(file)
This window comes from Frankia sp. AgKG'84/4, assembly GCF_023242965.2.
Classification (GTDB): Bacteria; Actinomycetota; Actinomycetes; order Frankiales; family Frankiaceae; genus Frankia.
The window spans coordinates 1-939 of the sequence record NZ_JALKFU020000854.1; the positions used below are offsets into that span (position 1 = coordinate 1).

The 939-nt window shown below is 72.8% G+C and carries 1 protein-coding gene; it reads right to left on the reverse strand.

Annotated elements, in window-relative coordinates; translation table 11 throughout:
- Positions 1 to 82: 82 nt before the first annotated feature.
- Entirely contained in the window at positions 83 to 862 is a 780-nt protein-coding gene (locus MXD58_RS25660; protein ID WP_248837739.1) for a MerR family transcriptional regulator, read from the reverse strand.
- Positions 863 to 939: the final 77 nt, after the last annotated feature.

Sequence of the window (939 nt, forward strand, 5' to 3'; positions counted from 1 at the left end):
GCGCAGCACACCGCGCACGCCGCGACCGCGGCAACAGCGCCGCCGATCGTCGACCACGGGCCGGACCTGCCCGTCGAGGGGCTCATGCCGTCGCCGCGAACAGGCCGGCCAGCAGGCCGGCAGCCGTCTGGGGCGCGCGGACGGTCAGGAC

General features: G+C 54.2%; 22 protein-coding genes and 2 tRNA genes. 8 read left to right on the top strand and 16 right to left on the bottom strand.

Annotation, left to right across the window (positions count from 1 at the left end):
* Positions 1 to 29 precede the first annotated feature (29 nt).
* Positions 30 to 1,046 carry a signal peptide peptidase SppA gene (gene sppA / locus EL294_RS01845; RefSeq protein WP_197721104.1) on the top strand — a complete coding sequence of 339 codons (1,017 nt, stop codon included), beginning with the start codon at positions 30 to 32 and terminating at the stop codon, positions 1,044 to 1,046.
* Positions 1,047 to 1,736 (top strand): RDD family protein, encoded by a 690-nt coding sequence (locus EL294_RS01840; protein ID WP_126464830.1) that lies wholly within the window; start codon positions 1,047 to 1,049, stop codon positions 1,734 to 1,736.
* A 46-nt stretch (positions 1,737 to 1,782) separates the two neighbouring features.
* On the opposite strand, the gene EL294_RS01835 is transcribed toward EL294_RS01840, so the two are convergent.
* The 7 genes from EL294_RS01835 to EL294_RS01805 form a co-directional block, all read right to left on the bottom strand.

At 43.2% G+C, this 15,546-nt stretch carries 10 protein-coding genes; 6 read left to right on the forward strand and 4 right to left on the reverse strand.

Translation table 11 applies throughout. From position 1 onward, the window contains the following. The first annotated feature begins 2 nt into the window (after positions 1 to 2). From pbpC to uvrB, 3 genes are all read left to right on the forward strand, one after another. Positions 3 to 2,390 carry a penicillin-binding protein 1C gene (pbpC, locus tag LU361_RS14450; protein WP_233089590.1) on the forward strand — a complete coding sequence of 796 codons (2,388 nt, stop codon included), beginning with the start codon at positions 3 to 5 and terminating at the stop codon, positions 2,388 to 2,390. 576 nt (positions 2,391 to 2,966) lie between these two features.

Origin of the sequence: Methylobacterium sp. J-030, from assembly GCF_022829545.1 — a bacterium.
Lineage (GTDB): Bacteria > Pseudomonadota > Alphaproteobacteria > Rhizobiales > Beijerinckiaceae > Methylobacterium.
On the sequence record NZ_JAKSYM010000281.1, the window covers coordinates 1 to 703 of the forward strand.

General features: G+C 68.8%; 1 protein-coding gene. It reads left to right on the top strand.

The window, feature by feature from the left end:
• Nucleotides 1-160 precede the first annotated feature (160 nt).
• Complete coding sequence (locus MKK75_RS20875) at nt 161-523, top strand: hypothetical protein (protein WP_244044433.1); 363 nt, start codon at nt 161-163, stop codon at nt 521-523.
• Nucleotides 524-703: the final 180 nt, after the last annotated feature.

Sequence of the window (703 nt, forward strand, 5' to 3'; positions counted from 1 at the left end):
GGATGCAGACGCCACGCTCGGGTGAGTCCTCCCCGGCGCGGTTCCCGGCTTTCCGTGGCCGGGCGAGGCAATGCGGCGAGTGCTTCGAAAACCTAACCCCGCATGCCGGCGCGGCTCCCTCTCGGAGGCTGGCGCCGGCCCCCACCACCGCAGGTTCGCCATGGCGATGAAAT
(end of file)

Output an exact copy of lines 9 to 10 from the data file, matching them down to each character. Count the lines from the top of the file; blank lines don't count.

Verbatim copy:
Sequence of the window (939 nt, forward strand, 5' to 3'; positions counted from 1 at the left end):
GCGCAGCACACCGCGCACGCCGCGACCGCGGCAACAGCGCCGCCGATCGTCGACCACGGGCCGGACCTGCCCGTCGAGGGGCTCATGCCGTCGCCGCGAACAGGCCGGCCAGCAGGCCGGCAGCCGTCTGGGGCGCGCGGACGGTCAGGAC